By Michael J. Hogan
A move of Iron offers the fullest account but of the nationwide defense country that emerged within the first decade of the chilly battle. Michael J. Hogan strains the method of state-making via struggles to unify the military, harness technological know-how to army reasons, mobilize army manpower, keep watch over the safety finances, and distribute the price of security around the economic climate. President Harry S. Truman and his successor have been in the midst of a primary contest over the nation's political identification and postwar objective, and their efforts made up our minds the dimensions and form of the nationwide safeguard kingdom that at last emerged.
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Additional info for A Cross of Iron: Harry S. Truman and the Origins of the National Security State, 1945–1954
The New Deal narrative sketched a picture of modern society capped by huge concentrations of private power 8 Ferguson, "From Normalcy to New Deal," 41-94; Hogan, Marshall Plan, 1-25. 28 A Cross of Iron that required the oversight of a powerful administrative state, acting on its own authority or in power-sharing arrangements with partners in the private sector. This narrative borrowed from the rhetoric of progressive reform and from the progressive vision of a corporate commonwealth based on economic planning and led by disinterested, professional experts.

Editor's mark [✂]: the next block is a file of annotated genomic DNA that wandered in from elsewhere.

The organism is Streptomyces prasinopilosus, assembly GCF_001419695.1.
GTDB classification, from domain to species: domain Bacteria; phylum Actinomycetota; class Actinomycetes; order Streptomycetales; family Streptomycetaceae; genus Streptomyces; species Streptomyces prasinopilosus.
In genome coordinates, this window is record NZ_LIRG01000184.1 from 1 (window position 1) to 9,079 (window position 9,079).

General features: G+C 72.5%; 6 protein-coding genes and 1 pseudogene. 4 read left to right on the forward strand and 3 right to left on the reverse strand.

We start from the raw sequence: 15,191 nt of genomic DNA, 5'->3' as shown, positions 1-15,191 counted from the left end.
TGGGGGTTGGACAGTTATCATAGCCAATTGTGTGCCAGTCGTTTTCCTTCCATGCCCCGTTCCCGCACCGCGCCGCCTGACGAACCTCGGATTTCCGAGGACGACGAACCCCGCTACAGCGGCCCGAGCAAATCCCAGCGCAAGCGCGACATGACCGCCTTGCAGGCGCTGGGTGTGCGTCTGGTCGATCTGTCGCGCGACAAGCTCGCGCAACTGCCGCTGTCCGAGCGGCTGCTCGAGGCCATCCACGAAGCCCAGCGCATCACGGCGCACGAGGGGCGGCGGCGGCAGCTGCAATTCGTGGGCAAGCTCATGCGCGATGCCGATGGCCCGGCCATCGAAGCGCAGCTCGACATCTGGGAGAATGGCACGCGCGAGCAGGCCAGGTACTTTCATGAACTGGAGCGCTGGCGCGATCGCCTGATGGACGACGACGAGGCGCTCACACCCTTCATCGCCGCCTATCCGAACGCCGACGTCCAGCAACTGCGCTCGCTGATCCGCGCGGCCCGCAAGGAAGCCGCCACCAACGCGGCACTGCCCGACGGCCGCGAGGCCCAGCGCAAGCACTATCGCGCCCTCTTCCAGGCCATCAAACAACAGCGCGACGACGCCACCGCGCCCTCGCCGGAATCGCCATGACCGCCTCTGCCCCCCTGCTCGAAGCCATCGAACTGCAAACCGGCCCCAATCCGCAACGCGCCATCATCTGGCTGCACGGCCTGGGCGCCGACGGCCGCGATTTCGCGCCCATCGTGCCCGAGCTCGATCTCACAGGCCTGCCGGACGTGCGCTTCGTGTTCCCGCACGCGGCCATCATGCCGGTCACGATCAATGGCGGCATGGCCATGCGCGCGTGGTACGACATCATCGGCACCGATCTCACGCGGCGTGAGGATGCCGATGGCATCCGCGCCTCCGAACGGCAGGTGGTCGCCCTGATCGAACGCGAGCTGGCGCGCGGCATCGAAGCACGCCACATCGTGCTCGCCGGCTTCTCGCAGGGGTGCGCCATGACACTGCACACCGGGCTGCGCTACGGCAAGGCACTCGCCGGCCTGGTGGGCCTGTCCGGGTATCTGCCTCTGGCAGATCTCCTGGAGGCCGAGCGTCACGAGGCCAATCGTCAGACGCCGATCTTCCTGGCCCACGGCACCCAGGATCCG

This was particularly apparent when the War Department implied that unification would ensure civilian 21 Forrestal Diaries, 19. See also Sander, "Truman and the National Security Council," 36970. 22 Eberstadt quoted in Hammond, Organizing for Defense, 205. 2 3 Forrestal Diaries, 60; Hearings on S. 84 and S. S. President's Advisory Committee on Government Organization (Dwight D. Eisenhower Presidential Library, Abilene, KS), box 18, folder: No. 136, Defense - Reorganization 45. 24 According to Forrestal and others, Eberstadt's plan, with its emphasis on coordination between separate services, was similar to arrangements that had worked well during the war and had maintained civilian supremacy.
Some wondered if the United States could recast itself as a warrior state without losing its democratic identity, while others believed that a remodeling of sorts was the key to the survival of democracy worldwide. Whatever their differences, the goal on all sides was to deter the Soviets without turning the country into a garrison state, and the search for that goal began with the National Security Act of 1947which might be called, with some exaggeration, the Magna Charta of the national security state.
A Cross of Iron: Harry S. Truman and the Origins of the National Security State, 1945–1954 by Michael J. Hogan